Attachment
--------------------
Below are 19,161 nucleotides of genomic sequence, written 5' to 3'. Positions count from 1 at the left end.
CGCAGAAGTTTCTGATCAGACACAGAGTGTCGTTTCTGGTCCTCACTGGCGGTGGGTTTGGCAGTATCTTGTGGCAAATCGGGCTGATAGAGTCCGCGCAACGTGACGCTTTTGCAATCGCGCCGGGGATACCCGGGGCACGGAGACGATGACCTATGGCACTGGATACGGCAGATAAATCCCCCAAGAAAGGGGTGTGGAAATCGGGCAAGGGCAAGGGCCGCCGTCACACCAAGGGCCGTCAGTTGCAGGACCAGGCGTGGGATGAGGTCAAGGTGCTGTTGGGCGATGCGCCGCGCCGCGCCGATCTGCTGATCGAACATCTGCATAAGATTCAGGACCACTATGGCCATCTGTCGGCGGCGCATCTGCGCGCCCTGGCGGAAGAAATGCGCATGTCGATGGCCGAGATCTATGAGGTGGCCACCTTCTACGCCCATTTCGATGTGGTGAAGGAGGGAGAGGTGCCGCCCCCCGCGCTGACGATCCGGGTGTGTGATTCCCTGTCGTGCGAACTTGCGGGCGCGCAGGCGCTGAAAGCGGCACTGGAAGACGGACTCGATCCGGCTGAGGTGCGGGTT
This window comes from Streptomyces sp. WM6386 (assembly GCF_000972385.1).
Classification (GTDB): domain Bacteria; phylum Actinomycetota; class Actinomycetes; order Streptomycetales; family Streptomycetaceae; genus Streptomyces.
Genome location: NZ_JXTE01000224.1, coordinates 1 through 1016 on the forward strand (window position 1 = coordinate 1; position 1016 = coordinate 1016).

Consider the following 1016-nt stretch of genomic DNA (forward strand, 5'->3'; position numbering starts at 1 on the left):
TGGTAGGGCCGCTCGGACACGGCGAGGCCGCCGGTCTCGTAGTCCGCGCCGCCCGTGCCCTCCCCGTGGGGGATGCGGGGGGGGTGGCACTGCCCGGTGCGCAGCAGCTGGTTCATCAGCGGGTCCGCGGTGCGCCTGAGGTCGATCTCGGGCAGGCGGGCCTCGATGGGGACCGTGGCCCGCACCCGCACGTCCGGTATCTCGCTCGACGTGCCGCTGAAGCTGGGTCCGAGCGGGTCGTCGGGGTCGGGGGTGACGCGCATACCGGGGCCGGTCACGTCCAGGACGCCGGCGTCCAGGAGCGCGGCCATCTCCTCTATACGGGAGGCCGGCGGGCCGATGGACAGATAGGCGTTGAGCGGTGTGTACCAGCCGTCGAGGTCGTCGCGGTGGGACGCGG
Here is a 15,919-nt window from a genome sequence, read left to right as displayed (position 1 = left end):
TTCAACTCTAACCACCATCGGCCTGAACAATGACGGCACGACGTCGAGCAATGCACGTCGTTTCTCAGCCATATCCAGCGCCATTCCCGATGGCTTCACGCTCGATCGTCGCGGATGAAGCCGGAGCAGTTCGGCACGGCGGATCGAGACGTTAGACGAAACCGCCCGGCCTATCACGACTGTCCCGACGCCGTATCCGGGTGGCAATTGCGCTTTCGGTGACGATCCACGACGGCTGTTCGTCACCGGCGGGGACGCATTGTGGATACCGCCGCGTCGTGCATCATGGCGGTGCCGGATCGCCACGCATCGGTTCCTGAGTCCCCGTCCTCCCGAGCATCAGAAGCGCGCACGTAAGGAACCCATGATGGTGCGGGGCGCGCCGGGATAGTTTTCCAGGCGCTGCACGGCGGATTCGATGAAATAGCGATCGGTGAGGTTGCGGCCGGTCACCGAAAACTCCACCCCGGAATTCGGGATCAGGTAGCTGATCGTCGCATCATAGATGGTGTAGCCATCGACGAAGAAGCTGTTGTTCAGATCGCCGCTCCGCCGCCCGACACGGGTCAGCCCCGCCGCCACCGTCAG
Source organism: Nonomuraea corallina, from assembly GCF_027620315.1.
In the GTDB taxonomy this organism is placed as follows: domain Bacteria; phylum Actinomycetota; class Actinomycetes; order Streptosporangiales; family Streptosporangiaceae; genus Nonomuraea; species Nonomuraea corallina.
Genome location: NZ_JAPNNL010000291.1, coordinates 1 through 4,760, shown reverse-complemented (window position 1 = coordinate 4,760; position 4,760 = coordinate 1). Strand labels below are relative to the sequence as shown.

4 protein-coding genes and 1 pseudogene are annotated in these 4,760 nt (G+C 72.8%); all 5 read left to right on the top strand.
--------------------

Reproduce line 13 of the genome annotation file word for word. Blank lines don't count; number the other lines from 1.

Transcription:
4 protein-coding genes and 1 pseudogene are annotated in these 4,760 nt (G+C 72.8%); all 5 read left to right on the top strand.